How to configure your OpenMRS 3 implementation

You can pass  --config-url  parameters to the build tool  npx openmrs build.

The following command will build an application that looks for config files at the URLs  /openmrs/spa/abc/config.json  and :

 npx openmrs build --config-url abc/config.json --config-url

Config files will be merged, with values from subsequent files overriding those coming previously. For example, if  abc/config.json  has contents

  "@openmrs/esm-login-app": {
    "logo": {
      "src": "",
"alt": "Our beautiful logo" } }

and  has contents

"@openmrs/esm-login-app": {
"logo": {
"alt": "Our all-star logo"

Then the login page will display the logo given by the first config and the alt text given by the second config.

In this way, you can break up your configuration files into hierarchies, per module, per groups of modules, or however else you please.

See  npx openmrs build --help .

Configure your Branding

you can configure your branding as desired. For example if you want to change the color of your theme to that of your organization, bellow are the steps !

  • Click the settings icon that opens up the different configurable options.
  • Choose (esm-styleguide) on the configuration options,this comes with different editable color codes.
  • You can change the color codes to your desired ones.
  • Save your changes ie around the color code there is an icon of saving that always appears after editing the color code.
  • Checkout out your changes from the application interface!

NOTE: The Different sections of the application can be changed to different colors  under the configurable option (esm-styleguide),enjoy.



O3 Branding Tutorial

Widget Connector

Configure the Patient Chart Navigation: Pages & Dashboards

you can configure the patient chart navigation by adding an extension slot to the configurable json file of the patient chart.

This is achieved  by opening up the implementor tools on clicking the setting icon and then switching on the json editor.At this point you can add an extension slot to the patient chart navigation json file.

Code Block
titleCode exampleShort code

               "title":"HIV Adult Return",
            "title":"NCD Outpatient",

Have you developed a configurable extension? Please consider making a similar video to showcase how to do the configuration, and share your video on our Talk Forum! This will create a library of widgets for us to showcase.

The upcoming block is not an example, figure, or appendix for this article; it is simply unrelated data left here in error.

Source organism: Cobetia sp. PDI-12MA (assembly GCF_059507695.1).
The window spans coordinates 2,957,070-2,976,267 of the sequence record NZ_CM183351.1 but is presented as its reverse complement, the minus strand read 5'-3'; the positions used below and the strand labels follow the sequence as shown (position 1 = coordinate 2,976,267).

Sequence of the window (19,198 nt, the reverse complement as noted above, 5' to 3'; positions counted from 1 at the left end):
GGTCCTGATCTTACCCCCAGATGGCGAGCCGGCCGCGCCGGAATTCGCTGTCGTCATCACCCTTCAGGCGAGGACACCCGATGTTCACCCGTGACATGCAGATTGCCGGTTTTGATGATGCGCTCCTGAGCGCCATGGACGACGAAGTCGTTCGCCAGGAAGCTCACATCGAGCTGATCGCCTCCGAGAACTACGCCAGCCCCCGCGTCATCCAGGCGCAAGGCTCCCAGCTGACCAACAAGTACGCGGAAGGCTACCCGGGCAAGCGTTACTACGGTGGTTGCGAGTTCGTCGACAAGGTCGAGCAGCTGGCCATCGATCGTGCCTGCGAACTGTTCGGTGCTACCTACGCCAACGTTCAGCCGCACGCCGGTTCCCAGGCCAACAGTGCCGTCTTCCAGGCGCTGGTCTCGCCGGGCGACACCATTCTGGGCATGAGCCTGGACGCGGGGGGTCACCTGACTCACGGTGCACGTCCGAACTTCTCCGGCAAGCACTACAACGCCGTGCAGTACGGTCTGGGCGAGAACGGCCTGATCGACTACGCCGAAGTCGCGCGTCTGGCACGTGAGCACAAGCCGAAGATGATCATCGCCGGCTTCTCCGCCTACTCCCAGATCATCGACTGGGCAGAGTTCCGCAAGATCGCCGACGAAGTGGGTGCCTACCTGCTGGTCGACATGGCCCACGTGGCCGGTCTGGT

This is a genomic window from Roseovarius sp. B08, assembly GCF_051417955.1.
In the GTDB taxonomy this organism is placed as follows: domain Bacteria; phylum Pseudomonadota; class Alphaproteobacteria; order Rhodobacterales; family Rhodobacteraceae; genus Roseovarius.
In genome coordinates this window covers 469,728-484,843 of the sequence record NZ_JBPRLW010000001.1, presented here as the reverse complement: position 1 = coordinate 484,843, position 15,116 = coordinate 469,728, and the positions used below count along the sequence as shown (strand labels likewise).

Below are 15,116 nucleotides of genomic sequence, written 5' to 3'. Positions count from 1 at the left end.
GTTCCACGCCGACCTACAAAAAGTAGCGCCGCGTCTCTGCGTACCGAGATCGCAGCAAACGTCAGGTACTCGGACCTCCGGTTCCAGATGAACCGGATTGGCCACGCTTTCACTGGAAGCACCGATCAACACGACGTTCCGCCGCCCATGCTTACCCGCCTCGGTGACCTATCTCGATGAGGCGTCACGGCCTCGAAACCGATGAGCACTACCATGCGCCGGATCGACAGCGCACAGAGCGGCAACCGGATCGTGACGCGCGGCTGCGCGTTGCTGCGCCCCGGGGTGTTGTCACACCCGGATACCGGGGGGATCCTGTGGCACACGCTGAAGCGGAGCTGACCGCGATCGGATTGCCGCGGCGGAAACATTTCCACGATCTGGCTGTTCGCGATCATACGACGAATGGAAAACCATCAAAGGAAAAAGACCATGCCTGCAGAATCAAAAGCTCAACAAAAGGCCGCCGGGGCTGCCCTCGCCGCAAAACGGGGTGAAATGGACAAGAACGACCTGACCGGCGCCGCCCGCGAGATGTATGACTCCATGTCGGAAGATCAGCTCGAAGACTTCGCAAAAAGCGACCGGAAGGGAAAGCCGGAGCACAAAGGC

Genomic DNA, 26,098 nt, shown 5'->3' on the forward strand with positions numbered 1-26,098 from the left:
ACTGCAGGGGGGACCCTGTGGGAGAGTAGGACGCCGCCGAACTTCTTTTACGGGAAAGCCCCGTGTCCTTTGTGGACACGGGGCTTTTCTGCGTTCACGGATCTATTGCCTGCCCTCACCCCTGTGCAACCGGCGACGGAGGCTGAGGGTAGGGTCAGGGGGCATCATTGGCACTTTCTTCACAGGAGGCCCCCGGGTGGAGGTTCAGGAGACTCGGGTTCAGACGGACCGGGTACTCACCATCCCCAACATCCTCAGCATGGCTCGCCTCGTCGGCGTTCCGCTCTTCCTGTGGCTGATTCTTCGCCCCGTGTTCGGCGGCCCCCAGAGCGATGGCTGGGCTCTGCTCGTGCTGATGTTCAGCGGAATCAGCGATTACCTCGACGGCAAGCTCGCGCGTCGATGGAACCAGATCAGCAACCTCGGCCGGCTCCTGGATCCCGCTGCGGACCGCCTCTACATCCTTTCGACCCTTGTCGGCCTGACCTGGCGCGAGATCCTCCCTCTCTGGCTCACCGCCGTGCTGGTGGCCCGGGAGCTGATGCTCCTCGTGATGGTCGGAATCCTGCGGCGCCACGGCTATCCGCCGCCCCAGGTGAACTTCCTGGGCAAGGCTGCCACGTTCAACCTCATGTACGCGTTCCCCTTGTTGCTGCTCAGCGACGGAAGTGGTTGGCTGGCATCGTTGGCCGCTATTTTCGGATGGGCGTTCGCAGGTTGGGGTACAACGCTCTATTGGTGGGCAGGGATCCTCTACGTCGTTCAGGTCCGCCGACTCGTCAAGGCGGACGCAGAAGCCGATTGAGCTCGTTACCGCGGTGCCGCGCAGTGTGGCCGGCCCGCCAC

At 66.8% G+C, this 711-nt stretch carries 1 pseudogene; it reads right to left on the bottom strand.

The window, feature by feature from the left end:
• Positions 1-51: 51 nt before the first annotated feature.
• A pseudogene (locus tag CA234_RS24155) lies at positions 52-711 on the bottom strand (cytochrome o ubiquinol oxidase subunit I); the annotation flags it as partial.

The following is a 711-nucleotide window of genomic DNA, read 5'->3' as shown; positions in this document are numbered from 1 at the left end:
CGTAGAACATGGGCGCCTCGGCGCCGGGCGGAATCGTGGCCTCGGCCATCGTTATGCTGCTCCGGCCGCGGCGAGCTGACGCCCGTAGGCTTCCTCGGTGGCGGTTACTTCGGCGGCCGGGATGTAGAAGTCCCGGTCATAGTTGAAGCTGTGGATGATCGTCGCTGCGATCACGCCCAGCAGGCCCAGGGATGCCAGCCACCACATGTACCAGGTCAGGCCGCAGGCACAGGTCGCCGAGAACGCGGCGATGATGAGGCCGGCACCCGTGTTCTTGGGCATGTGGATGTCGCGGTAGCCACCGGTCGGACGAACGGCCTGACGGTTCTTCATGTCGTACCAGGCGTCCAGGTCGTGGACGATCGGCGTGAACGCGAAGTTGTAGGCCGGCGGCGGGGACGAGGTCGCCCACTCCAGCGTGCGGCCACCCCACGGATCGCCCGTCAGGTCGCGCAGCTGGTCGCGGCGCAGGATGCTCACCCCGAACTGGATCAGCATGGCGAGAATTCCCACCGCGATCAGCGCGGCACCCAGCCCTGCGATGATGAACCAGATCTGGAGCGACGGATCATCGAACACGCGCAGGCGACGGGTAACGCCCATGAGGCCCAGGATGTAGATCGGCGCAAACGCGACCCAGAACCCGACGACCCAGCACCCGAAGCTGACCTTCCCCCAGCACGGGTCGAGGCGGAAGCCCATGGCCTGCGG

O3 Patient Chart Configuration: Tutorial Part 1

Intro and Configuration of a Nav Group

Widget Connector

Configure your First Widget

This can be achieved by adding an extension named (obs-by-encounter-widget) to the json configuration file

Code Block
titleCode exampleShort code
            "title":"HIV Widget",
                  "label":"Viral load",


O3 Configuration: Tutorial Part 2

Add a configurable obs-by-encounter widget

Widget Connector

Configure the Layout of a Chart Page

Coming Soon

Part 3: More Advanced Configuration

Configuring O3 Forms

Configuring your Metadata

We highly recommend using Initializer to set up your config. Example 3.x RefApp Configuration folders that are consumed by Initializer can be found here

Step-by-step documentation on setting up sites with OCL-created concepts via Iniz is here (this is especially helpful is you need to roll-out at many offline sites).

Configure the Lab Filter feature

The Lab Filter feature enables you to set up custom filter views - eg based on standard medical hierarchies, or even based on your own custom ideas (e.g. "Our Favorite HIV-Related Tests"), like this:


To set up your own preferred Filters and Test Hierarchies, follow the steps in the esm-patient-test-results-app README here

Add full feature sets with OMRS Packages

Packages will be added through a build step, e.g., by running the SDK’s build-distro command. This functionality is yet to be built. More detail coming soon.